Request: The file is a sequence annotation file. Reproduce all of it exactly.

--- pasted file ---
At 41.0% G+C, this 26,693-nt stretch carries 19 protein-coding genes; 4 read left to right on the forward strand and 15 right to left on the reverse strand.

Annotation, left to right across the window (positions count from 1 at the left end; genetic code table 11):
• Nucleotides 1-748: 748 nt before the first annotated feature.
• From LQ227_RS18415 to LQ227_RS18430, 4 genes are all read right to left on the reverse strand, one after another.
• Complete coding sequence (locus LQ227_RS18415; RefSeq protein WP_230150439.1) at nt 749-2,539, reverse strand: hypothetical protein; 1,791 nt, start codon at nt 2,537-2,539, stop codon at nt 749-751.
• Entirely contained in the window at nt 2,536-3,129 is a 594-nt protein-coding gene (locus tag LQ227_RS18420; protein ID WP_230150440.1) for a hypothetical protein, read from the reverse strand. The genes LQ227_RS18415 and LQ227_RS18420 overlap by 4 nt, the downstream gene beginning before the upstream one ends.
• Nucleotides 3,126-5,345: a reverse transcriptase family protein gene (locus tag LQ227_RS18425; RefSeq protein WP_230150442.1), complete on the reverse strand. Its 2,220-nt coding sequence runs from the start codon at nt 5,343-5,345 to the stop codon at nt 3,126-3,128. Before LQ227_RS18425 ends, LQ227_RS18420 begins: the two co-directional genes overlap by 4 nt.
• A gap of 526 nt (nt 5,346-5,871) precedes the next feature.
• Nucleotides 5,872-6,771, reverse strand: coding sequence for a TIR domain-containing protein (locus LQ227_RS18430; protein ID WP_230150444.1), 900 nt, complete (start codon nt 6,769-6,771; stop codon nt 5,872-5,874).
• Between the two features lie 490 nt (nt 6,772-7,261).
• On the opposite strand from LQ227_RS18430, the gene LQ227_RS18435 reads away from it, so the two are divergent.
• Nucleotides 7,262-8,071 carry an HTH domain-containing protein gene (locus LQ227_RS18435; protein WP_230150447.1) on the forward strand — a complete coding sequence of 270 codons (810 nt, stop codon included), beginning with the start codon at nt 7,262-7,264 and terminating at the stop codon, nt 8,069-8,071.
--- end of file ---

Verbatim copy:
At 41.0% G+C, this 26,693-nt stretch carries 19 protein-coding genes; 4 read left to right on the forward strand and 15 right to left on the reverse strand.

Annotation, left to right across the window (positions count from 1 at the left end; genetic code table 11):
• Nucleotides 1-748: 748 nt before the first annotated feature.
• From LQ227_RS18415 to LQ227_RS18430, 4 genes are all read right to left on the reverse strand, one after another.
• Complete coding sequence (locus LQ227_RS18415; RefSeq protein WP_230150439.1) at nt 749-2,539, reverse strand: hypothetical protein; 1,791 nt, start codon at nt 2,537-2,539, stop codon at nt 749-751.
• Entirely contained in the window at nt 2,536-3,129 is a 594-nt protein-coding gene (locus tag LQ227_RS18420; protein ID WP_230150440.1) for a hypothetical protein, read from the reverse strand. The genes LQ227_RS18415 and LQ227_RS18420 overlap by 4 nt, the downstream gene beginning before the upstream one ends.
• Nucleotides 3,126-5,345: a reverse transcriptase family protein gene (locus tag LQ227_RS18425; RefSeq protein WP_230150442.1), complete on the reverse strand. Its 2,220-nt coding sequence runs from the start codon at nt 5,343-5,345 to the stop codon at nt 3,126-3,128. Before LQ227_RS18425 ends, LQ227_RS18420 begins: the two co-directional genes overlap by 4 nt.
• A gap of 526 nt (nt 5,346-5,871) precedes the next feature.
• Nucleotides 5,872-6,771, reverse strand: coding sequence for a TIR domain-containing protein (locus LQ227_RS18430; protein ID WP_230150444.1), 900 nt, complete (start codon nt 6,769-6,771; stop codon nt 5,872-5,874).
• Between the two features lie 490 nt (nt 6,772-7,261).
• On the opposite strand from LQ227_RS18430, the gene LQ227_RS18435 reads away from it, so the two are divergent.
• Nucleotides 7,262-8,071 carry an HTH domain-containing protein gene (locus LQ227_RS18435; protein WP_230150447.1) on the forward strand — a complete coding sequence of 270 codons (810 nt, stop codon included), beginning with the start codon at nt 7,262-7,264 and terminating at the stop codon, nt 8,069-8,071.